MotorCities National Heritage Area
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By Robert Tate, Automotive Historian and Researcher
Images Courtesy of the General Motors Archives
Published 9.25.2019

1959 Chevrolet Corvette Sting Ray GM Archives 1 RESIZED1959 Sting Ray (GM Archives)

One of the most popular sports cars was the Sting Ray, developed by General Motors in 1959 under the great leadership of Bill Mitchell of their design staff.

“I always liked the looks of the Sting Ray. It’s my favorite Corvette,” Mitchell said. “That strong shadow underneath makes it very photogenic. The early Corvettes were too rounded, too soft. The Sting Ray has that sharp body edge, and that makes it work.”

Bill Mitchell with 1959 Sting Ray GM ArchivesBill Mitchell with 1959 Sting Ray (GM Archives)

As an automotive memorabilia collector and historian, the 1959 Sting Ray model is one of my favorite automotive designs.  When Harley Earl retired on December 1, 1958, the 46 year-old Mitchell was named his successor as the head of General Motors’ styling staff. This would mark the beginning of a new chapter in GM history for developing and engineering great looking automobiles that would dominate the US market for many years to come. Mitchell enjoyed driving powerful cars, and he could handle them very well.

Sting Ray GM Archives RESIZEDSting Ray (GM Archives)

The Sting Ray started out with an experimental chassis called the Sebring SS Mule, which was a part of many pre-race laps driven at Sebring in 1957 by the renowned Stirling Moss. Along with Mitchell, Larry Shinoda was also involved with the development of the Sting Ray model, which took place in Mitchell’s “Studio X” special projects area within the GM Tech Center. A fiberglass body was hand-laid for the model in the GM fabrication shop.

Sting Ray race car side view GM Archives RESIZEDSting Ray race car side view (GM Archives)

It later became known that the Sting Ray’s racing activities had to be financed out of Mitchell’s own pocket, however, he thoroughly enjoyed the project despite the cost. The agreement was that Mitchell had to keep the Sting Ray model off the GM Tech Center property. Mitchell entered several races, including the President’s Cup Race at Maryland’s Marlboro Raceway on April 18, 1959. Dr. Dick Thompson, one of the SCCA’s top Corvette competitors, was nominated to drive, and Corvette engineer Zora Arkus-Duntov was also in attendance. The Sting Ray did 0 to 60 in four seconds and had a great engine with fuel-injection, which many car fans admired.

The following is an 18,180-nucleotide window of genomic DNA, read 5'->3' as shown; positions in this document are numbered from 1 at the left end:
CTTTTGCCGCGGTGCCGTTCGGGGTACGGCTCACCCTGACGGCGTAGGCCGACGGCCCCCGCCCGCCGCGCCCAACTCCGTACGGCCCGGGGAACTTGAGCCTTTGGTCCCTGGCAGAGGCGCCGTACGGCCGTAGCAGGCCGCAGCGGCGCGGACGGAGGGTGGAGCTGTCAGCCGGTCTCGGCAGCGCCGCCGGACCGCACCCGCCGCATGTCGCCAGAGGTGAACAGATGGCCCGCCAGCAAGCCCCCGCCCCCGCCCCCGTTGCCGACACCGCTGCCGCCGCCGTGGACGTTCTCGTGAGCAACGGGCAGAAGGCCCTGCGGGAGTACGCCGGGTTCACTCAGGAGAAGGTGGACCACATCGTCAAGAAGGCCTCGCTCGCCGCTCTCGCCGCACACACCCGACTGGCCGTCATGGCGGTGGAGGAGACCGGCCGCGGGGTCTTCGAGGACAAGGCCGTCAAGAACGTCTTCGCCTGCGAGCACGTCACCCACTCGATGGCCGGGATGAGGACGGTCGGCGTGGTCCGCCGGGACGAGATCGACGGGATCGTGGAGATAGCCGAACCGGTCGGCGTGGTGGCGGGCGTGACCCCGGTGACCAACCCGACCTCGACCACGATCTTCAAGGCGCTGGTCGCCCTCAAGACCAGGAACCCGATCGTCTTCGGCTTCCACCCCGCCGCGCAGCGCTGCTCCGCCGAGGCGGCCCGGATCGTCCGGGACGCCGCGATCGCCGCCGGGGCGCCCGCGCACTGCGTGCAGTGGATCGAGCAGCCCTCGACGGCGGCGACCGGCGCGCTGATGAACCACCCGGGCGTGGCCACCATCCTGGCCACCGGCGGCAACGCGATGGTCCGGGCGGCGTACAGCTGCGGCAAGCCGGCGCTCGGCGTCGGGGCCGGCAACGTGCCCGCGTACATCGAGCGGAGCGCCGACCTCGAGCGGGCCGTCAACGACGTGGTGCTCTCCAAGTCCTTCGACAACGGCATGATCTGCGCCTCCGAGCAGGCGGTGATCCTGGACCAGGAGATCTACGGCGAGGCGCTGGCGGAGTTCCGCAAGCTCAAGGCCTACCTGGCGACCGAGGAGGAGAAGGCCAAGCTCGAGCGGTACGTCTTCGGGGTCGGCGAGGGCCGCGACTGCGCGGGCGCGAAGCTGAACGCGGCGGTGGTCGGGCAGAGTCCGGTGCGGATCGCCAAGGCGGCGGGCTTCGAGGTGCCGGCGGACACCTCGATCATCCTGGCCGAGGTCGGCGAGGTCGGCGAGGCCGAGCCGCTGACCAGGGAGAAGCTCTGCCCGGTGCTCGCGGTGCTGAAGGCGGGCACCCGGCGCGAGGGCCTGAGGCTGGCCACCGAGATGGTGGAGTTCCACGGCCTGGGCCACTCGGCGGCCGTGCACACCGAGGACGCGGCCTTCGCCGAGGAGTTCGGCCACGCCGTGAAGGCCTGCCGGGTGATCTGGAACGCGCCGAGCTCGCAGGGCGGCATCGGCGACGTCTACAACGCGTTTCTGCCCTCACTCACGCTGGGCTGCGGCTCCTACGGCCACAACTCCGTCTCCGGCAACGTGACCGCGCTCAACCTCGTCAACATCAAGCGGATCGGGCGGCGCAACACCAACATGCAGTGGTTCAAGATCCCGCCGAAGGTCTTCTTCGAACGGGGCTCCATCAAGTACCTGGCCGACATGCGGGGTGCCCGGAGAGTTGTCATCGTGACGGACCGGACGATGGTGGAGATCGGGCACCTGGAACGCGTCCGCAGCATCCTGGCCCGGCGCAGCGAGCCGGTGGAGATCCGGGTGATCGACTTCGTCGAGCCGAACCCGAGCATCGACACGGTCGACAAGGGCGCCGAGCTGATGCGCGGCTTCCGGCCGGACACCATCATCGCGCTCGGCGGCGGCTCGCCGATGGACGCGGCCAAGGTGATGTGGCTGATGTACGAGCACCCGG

1959 Sting Ray racer GM Archives1959 Sting Ray racer (GM Archives)

The Sting Ray participated in many races and was a very popular model at the racetracks. The 1959 Sting Ray won the 1960 National Class Championship, which was its final race. After the car’s retirement from racing, the Sting Ray became an attraction at events starting with the Chicago Auto Show in 1961.

Sting Ray on the track GM ArchivesSting Ray on the track (GM Archives)

In 1960, the Sing Ray was painted red and later was available in the popular silver color. The exhaust pipes that protruded out and ran along the outside of the lower body gave the car a great design look. The Sting Ray also offered a 92-inch wheelbase and was 1,000 lbs. lighter than a production Corvette from 1960.

1959 Sting Ray race car rear view GM Archives RESIZED 1959 Sting Ray race car rear view (GM Archives)

Interestingly, the Sting Ray Special racer would carry neither the Corvette nor Chevrolet designations because of the manufacturer’s racing prohibition. However, it later would be called a Corvette on its subsequent tour of car shows. The 1959 Sting Ray show car would continue to receive great recognition from many fans around the world, and Mitchell would later use the Sting Ray as a design template for other GM products. After the car was retired, Mitchell started using the model on the road. Later, the Sting Ray was given a new windscreen design and a much longer grille for the two-hood vent design, creating a sportier look.

In conclusion, the Sting Ray was a well-liked model in 1959. Today, it still has a huge following. For images of the Sting Ray or other related Corvette models, contact the GM Photo Store at www.gmphotostore.com.

Bibliography 

Ludvigsen, Karl. “Corvette: America’s Star-Spangled car The Complete History.” Automobile Quarterly, 1973-1974.

Auto Editors of Consumer Guide. “Corvette 50th Anniversary.” 2003.

Auto Editors of Consumer Guide. “Corvette: America’s Only True Sports Car.” 1979.